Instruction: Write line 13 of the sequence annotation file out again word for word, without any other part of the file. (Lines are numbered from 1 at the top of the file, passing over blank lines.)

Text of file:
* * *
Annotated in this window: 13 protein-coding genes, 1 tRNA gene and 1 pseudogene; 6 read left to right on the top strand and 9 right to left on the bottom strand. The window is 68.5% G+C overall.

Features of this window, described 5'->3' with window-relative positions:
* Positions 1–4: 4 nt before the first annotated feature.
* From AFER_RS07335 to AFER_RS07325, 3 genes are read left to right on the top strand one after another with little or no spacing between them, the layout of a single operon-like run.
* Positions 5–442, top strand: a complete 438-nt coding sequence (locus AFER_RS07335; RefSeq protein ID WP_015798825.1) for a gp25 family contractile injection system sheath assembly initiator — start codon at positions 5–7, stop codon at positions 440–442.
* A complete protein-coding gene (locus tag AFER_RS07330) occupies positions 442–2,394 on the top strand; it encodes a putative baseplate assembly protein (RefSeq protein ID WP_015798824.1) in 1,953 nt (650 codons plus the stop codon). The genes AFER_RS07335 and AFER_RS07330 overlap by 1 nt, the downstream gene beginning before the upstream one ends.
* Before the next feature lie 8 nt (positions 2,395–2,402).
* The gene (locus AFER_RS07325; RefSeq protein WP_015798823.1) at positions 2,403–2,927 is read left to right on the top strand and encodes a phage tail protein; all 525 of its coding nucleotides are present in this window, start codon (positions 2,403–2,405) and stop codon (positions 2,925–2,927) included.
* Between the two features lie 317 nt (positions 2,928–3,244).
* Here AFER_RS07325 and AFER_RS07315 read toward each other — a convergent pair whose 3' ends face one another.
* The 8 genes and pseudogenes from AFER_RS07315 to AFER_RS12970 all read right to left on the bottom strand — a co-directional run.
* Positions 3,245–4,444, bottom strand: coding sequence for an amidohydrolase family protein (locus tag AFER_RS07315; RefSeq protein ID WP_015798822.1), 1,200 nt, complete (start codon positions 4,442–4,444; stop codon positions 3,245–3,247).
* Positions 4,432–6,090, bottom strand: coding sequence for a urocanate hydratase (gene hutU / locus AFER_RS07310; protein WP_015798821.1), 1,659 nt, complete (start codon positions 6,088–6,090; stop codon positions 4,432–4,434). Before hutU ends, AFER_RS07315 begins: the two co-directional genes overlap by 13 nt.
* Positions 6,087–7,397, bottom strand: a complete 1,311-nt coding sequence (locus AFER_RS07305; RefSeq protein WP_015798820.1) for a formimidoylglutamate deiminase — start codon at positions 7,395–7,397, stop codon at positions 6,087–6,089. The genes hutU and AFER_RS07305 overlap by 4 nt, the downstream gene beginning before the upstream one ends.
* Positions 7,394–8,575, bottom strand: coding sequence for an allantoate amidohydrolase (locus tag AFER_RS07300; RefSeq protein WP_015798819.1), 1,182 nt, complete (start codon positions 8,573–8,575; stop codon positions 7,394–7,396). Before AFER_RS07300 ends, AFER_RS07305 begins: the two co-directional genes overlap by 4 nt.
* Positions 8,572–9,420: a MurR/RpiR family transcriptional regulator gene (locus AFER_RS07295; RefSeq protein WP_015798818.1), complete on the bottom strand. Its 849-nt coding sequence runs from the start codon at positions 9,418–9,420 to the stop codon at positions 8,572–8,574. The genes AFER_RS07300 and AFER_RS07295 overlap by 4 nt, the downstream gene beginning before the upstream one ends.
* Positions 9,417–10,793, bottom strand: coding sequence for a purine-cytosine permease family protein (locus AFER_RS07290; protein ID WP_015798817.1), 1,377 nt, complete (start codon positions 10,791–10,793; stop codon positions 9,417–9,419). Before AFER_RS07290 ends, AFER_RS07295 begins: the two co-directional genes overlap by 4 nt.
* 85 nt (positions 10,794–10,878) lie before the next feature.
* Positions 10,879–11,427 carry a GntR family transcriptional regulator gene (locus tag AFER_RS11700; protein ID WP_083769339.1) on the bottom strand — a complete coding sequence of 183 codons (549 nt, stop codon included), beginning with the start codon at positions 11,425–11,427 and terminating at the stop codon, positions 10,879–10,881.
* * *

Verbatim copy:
* Positions 4,432–6,090, bottom strand: coding sequence for a urocanate hydratase (gene hutU / locus AFER_RS07310; protein WP_015798821.1), 1,659 nt, complete (start codon positions 6,088–6,090; stop codon positions 4,432–4,434). Before hutU ends, AFER_RS07315 begins: the two co-directional genes overlap by 13 nt.